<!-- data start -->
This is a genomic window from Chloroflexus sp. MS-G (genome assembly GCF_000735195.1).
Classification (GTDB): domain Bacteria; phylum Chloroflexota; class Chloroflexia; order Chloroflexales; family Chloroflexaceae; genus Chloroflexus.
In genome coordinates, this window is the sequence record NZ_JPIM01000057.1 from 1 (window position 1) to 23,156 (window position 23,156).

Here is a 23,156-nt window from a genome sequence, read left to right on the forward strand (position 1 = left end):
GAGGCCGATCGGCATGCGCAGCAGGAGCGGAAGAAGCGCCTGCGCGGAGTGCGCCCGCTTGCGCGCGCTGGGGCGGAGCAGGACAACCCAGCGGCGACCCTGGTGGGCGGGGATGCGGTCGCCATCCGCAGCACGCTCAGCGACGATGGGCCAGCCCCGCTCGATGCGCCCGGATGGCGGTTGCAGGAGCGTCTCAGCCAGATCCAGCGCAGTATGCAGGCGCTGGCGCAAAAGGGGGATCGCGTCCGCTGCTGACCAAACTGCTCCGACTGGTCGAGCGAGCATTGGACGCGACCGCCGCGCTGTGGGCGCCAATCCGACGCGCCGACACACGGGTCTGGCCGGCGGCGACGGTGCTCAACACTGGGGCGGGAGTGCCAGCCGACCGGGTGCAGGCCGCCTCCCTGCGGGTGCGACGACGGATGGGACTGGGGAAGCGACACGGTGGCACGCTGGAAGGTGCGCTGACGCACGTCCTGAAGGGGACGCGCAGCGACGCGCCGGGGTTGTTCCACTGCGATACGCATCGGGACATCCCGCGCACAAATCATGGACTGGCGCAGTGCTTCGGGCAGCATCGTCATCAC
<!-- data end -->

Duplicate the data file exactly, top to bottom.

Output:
This is a genomic window from Chloroflexus sp. MS-G (genome assembly GCF_000735195.1).
Classification (GTDB): domain Bacteria; phylum Chloroflexota; class Chloroflexia; order Chloroflexales; family Chloroflexaceae; genus Chloroflexus.
In genome coordinates, this window is the sequence record NZ_JPIM01000057.1 from 1 (window position 1) to 23,156 (window position 23,156).

Here is a 23,156-nt window from a genome sequence, read left to right on the forward strand (position 1 = left end):
GAGGCCGATCGGCATGCGCAGCAGGAGCGGAAGAAGCGCCTGCGCGGAGTGCGCCCGCTTGCGCGCGCTGGGGCGGAGCAGGACAACCCAGCGGCGACCCTGGTGGGCGGGGATGCGGTCGCCATCCGCAGCACGCTCAGCGACGATGGGCCAGCCCCGCTCGATGCGCCCGGATGGCGGTTGCAGGAGCGTCTCAGCCAGATCCAGCGCAGTATGCAGGCGCTGGCGCAAAAGGGGGATCGCGTCCGCTGCTGACCAAACTGCTCCGACTGGTCGAGCGAGCATTGGACGCGACCGCCGCGCTGTGGGCGCCAATCCGACGCGCCGACACACGGGTCTGGCCGGCGGCGACGGTGCTCAACACTGGGGCGGGAGTGCCAGCCGACCGGGTGCAGGCCGCCTCCCTGCGGGTGCGACGACGGATGGGACTGGGGAAGCGACACGGTGGCACGCTGGAAGGTGCGCTGACGCACGTCCTGAAGGGGACGCGCAGCGACGCGCCGGGGTTGTTCCACTGCGATACGCATCGGGACATCCCGCGCACAAATCATGGACTGGCGCAGTGCTTCGGGCAGCATCGTCATCAC